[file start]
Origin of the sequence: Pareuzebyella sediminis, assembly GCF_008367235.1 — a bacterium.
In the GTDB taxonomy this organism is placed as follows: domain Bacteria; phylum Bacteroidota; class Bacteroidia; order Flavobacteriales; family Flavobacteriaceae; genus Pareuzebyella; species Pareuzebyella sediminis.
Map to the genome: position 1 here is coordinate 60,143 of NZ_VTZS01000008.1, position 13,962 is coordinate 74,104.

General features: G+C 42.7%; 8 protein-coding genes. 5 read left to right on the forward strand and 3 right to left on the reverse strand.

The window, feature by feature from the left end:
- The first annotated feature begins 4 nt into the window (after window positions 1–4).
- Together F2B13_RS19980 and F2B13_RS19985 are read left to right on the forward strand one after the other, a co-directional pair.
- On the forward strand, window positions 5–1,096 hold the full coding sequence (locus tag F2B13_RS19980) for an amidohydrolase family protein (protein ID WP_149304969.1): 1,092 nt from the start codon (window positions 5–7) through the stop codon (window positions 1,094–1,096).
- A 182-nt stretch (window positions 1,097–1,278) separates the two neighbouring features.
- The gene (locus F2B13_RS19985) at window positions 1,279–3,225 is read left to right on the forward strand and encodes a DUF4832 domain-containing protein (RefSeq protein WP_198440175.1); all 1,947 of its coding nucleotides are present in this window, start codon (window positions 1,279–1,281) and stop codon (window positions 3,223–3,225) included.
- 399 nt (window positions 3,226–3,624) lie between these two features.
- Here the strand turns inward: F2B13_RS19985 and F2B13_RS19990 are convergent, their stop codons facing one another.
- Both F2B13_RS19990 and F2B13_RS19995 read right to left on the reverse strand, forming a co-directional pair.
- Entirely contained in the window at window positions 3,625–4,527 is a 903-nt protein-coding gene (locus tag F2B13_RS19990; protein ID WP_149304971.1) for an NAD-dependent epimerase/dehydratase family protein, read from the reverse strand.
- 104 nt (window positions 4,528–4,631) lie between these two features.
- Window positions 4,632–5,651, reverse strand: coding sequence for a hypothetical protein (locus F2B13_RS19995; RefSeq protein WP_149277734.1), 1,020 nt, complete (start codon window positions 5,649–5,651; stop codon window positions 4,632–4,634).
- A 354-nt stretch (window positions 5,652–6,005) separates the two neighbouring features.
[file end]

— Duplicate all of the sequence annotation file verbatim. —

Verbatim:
Origin of the sequence: Pareuzebyella sediminis, assembly GCF_008367235.1 — a bacterium.
In the GTDB taxonomy this organism is placed as follows: domain Bacteria; phylum Bacteroidota; class Bacteroidia; order Flavobacteriales; family Flavobacteriaceae; genus Pareuzebyella; species Pareuzebyella sediminis.
Map to the genome: position 1 here is coordinate 60,143 of NZ_VTZS01000008.1, position 13,962 is coordinate 74,104.

General features: G+C 42.7%; 8 protein-coding genes. 5 read left to right on the forward strand and 3 right to left on the reverse strand.

The window, feature by feature from the left end:
- The first annotated feature begins 4 nt into the window (after window positions 1–4).
- Together F2B13_RS19980 and F2B13_RS19985 are read left to right on the forward strand one after the other, a co-directional pair.
- On the forward strand, window positions 5–1,096 hold the full coding sequence (locus tag F2B13_RS19980) for an amidohydrolase family protein (protein ID WP_149304969.1): 1,092 nt from the start codon (window positions 5–7) through the stop codon (window positions 1,094–1,096).
- A 182-nt stretch (window positions 1,097–1,278) separates the two neighbouring features.
- The gene (locus F2B13_RS19985) at window positions 1,279–3,225 is read left to right on the forward strand and encodes a DUF4832 domain-containing protein (RefSeq protein WP_198440175.1); all 1,947 of its coding nucleotides are present in this window, start codon (window positions 1,279–1,281) and stop codon (window positions 3,223–3,225) included.
- 399 nt (window positions 3,226–3,624) lie between these two features.
- Here the strand turns inward: F2B13_RS19985 and F2B13_RS19990 are convergent, their stop codons facing one another.
- Both F2B13_RS19990 and F2B13_RS19995 read right to left on the reverse strand, forming a co-directional pair.
- Entirely contained in the window at window positions 3,625–4,527 is a 903-nt protein-coding gene (locus tag F2B13_RS19990; protein ID WP_149304971.1) for an NAD-dependent epimerase/dehydratase family protein, read from the reverse strand.
- 104 nt (window positions 4,528–4,631) lie between these two features.
- Window positions 4,632–5,651, reverse strand: coding sequence for a hypothetical protein (locus F2B13_RS19995; RefSeq protein WP_149277734.1), 1,020 nt, complete (start codon window positions 5,649–5,651; stop codon window positions 4,632–4,634).
- A 354-nt stretch (window positions 5,652–6,005) separates the two neighbouring features.